• Pros:
    • No need to pay for tuition, so you can save more money.
    • Can go for more education/training at any time.
    • Gain valuable work experience and become familiar with what you like and dislike in a career.
  • Cons:
    • You may be underqualified for many jobs.
  • Sample Career Pathway: Going straight to the workplace can lead to being a Shipper-Receiver, which is a promising career in the Logistics and Transportation sector in Windsor-Essex! Shipper-Receivers ship, receive, and record the movement of goods and stock to and from an establishment. The local median wage for this career is $18/hr.


  • If you want more detail on what types of jobs employers are hiring for, you can sign up for WEjobs. WEjobs is a free email that you’ll receive 2-3 times a week. One of our colleagues collects job postings for the region and compiles them into a word/ PDF document to share with the community. Over 1 000 individuals sign up to receive this email to learn about the types of jobs they can apply for.


  • If you need access to additional resources or employment supports, we would encourage you to use WEsearch. WEsearch is a wayfinding tool that helps to connect job seekers and employers with the services that they need based on answering a few simple questions.

SLIDE 28 – 29

Now that we have some familiarity with local promising sectors and the career exploration process, let’s take a closer look at the types of skills that employers have told us they are looking for in the people they hire.

There are four main types of skills that we refer to that are all important to employers:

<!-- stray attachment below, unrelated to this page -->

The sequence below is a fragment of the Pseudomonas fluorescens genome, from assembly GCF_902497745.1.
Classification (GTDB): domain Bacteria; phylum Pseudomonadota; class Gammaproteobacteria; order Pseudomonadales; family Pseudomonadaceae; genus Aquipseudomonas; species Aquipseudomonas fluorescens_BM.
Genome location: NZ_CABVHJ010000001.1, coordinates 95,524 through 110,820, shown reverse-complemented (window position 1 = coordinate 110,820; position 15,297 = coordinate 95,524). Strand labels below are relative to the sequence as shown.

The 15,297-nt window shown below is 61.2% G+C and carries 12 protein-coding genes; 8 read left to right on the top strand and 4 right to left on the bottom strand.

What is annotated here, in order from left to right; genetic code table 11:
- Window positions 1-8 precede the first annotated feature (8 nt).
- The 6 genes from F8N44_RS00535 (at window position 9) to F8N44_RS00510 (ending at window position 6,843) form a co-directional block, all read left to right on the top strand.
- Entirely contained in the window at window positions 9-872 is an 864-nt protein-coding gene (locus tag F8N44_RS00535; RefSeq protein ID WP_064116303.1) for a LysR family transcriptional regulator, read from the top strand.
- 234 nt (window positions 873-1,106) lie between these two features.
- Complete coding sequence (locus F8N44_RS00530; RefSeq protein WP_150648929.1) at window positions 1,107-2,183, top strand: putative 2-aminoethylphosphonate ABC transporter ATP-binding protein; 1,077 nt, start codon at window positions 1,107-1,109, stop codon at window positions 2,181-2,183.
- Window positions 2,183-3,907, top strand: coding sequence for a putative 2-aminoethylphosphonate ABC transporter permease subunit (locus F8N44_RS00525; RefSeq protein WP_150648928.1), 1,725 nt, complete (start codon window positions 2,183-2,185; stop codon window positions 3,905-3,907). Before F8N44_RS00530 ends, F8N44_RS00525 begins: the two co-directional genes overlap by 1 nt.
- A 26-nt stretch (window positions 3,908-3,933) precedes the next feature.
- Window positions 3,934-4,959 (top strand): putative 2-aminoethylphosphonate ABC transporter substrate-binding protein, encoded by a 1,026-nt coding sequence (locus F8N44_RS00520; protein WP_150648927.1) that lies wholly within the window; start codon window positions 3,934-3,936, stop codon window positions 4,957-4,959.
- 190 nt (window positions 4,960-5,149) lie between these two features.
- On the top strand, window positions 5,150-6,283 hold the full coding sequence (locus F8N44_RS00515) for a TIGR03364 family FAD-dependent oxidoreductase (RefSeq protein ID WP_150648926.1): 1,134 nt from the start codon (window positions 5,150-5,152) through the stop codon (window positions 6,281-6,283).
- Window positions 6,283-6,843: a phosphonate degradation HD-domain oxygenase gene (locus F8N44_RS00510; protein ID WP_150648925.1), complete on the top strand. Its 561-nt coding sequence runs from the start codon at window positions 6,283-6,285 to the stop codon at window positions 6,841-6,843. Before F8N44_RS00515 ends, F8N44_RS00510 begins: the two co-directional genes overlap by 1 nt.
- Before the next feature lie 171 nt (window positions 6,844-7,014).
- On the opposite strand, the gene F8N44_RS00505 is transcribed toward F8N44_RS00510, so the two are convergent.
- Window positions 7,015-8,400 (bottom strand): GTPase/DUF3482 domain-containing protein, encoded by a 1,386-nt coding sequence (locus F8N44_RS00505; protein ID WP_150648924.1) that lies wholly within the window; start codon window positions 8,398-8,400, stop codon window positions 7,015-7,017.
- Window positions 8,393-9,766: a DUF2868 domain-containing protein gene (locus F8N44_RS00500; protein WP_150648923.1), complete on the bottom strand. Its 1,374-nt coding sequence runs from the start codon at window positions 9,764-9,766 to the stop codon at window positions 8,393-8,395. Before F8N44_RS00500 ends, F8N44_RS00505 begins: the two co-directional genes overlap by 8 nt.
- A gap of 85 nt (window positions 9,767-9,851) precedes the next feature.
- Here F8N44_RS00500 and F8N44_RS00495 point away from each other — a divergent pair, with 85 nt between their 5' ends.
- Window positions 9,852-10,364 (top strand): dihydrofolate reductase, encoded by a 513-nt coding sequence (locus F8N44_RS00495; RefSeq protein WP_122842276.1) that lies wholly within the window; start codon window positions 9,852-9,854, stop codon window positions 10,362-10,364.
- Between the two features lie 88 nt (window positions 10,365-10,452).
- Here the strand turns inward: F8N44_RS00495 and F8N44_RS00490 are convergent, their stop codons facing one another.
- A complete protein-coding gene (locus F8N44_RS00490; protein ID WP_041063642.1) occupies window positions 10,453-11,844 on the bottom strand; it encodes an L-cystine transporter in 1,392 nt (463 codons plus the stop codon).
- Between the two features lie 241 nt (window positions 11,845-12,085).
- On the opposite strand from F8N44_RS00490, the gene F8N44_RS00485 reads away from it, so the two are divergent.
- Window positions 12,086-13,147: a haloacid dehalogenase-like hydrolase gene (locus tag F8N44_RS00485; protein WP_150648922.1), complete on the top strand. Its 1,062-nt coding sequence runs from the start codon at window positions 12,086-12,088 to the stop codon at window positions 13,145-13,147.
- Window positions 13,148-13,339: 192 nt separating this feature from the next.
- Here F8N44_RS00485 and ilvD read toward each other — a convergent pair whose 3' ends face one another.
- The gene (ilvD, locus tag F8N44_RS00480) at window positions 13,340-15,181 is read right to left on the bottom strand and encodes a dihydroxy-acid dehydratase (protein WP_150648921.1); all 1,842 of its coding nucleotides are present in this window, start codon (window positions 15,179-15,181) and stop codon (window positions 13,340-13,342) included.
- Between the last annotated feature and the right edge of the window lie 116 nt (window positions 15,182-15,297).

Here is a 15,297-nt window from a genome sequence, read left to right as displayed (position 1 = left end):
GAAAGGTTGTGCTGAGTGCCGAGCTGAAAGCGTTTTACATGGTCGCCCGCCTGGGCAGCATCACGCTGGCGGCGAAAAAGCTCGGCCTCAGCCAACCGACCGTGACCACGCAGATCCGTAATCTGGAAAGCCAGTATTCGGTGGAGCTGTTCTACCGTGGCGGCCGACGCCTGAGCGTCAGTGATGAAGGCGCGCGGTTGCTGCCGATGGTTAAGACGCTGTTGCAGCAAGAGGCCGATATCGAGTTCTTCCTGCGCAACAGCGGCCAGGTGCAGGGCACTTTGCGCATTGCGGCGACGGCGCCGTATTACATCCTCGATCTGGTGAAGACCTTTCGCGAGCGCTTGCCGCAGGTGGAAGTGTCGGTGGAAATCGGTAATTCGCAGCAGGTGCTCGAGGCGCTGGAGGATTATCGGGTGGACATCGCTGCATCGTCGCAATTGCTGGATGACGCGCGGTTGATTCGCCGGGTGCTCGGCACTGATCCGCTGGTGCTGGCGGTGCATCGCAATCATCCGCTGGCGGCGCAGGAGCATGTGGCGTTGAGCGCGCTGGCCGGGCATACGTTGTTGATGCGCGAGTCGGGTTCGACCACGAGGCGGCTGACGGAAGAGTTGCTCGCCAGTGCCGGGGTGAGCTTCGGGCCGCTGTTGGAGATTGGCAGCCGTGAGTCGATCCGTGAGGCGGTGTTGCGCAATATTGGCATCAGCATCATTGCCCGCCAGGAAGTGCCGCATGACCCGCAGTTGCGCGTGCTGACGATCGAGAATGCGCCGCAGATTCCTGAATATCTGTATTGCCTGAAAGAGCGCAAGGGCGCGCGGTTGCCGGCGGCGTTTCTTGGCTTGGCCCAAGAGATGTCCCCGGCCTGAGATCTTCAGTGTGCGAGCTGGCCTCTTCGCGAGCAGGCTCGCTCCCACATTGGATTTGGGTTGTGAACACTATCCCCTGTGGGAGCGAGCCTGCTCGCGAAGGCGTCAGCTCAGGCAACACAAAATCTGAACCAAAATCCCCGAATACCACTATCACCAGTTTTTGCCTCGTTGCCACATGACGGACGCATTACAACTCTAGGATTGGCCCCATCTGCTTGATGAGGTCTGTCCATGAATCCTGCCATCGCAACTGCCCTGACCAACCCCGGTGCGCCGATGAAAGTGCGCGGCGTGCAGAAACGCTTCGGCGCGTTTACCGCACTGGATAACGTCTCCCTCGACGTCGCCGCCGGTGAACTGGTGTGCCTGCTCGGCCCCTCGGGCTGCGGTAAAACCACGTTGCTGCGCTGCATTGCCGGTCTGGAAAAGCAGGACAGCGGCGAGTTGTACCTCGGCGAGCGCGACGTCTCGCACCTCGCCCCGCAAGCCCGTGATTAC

• Foundational Skills- basic skills you would need for a job, such as being able to read, write, listen
  • Technical Skills- more advanced skills that would be gained through doing specific training, such as writing a business plan or using a CNC machine
  • Soft Skills- these are your personable skills that make you a great employee, such as being able to answer a phone, knowing how to properly write an email, being on time
  • Transferable Skills- these are skills that are developed in one area and used in another, for example- a student that is part of band would understand the importance of listening well and working on a team. This could be used in just about any job setting.


Let’s take an even closer look at some of the specific skills employers have mentioned to us over time. They are looking for individuals who can:

  • Can manage their time
  • Has a good attitude
  • Is willing to learn
  • Can speak more than one language
  • Is reliable and punctual
  • Can work well on a team and individually
  • Takes initiative
  • Is flexible and adaptable
  • Has work experience
  • Can dress appropriately
  • Knows social media boundaries
  • Can follow health and safety regulations
  • Has technical skills

We like to say that school is a perfect training ground for many of these skills, and you as parents may naturally provide opportunities to develop these skills in ways that your children may not realize are helping to prepare them for being part of our workforce one day. Additionally, as mentioned before, taking part in experiential learning opportunities is an excellent way to develop the skills that employers are looking for.


We know that we’ve just shared a lot of information with you! At this time we’d like to take any remaining questions that may be out there.

As we close, we would encourage you to take some time to browse our website. As you process what you see on the site and what you’ve heard today feel free to reach out to us if there is any additional support we can provide you. Our contact information will be on your screen.

Additionally, we would appreciate it if you could complete the brief survey that you will find on the closing screen. Your responses will help us in preparing future webinars!

Thank you for spending time with us today!







[1] Statistics Canada, 2016 Census of Population, Statistics Canada Catalogue no. 98-316-X2016001.

[2] Statistics Canada, 2011 Census of Population, Statistics Canada Catalogue no. 98-316-XWE.

[3] Statistics Canada, 2016 Census of Population, Statistics Canada Catalogue no. 98-316-X2016001.

[4] Statistics Canada, 2016 Census of Population, Statistics Canada Catalogue no. 98-316-X2016001.

[5] Statistics Canada, 2016 Census of Population, Statistics Canada Catalogue no. 98-400-X2016253.